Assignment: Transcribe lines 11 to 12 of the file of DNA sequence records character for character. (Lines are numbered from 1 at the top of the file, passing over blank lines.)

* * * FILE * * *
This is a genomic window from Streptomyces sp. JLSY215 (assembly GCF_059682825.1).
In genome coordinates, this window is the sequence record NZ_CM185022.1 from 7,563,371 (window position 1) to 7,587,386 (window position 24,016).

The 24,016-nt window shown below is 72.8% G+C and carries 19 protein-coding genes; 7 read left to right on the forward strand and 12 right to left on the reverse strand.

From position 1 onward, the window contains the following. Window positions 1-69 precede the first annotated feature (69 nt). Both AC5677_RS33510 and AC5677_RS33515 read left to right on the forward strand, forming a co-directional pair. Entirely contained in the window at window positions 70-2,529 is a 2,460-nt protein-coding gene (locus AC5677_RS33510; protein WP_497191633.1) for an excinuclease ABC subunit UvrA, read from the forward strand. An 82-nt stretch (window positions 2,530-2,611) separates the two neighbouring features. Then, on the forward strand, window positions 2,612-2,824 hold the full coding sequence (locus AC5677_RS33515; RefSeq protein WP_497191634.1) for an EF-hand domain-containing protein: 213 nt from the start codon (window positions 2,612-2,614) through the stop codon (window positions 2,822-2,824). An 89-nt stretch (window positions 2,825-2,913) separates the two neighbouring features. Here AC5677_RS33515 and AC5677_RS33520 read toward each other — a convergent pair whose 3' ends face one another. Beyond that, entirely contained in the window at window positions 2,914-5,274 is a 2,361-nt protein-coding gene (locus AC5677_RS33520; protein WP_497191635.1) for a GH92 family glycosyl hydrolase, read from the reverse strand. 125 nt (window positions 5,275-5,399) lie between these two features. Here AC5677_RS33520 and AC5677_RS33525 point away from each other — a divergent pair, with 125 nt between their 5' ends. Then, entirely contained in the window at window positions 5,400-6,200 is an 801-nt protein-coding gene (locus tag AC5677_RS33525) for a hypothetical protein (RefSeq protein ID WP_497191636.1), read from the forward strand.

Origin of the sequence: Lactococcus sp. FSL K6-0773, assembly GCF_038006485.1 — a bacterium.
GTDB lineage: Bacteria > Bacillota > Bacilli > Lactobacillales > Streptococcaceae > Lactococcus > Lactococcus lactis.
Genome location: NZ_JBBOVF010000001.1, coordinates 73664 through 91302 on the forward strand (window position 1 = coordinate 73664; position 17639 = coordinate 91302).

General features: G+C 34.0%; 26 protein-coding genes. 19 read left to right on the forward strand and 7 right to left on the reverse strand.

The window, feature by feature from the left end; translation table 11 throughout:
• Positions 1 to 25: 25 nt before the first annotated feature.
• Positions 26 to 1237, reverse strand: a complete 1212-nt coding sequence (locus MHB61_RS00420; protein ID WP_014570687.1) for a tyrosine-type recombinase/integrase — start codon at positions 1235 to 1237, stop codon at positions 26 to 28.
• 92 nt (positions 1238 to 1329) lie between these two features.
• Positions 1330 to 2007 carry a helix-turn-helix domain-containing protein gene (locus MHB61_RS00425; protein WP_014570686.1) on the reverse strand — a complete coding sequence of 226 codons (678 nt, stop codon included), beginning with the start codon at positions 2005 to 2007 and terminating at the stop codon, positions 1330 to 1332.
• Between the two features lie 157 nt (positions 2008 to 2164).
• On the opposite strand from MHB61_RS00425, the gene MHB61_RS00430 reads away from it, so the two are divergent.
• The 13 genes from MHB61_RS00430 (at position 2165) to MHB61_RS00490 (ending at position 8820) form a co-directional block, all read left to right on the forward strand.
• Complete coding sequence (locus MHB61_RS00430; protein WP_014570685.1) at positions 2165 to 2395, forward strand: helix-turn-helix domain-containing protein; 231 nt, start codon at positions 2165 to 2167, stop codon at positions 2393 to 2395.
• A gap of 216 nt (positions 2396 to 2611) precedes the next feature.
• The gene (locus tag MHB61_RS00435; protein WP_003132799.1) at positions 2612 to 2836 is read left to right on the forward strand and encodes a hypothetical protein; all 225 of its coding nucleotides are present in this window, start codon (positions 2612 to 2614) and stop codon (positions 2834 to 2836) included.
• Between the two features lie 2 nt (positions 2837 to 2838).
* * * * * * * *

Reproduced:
• Positions 26 to 1237, reverse strand: a complete 1212-nt coding sequence (locus MHB61_RS00420; protein ID WP_014570687.1) for a tyrosine-type recombinase/integrase — start codon at positions 1235 to 1237, stop codon at positions 26 to 28.
• 92 nt (positions 1238 to 1329) lie between these two features.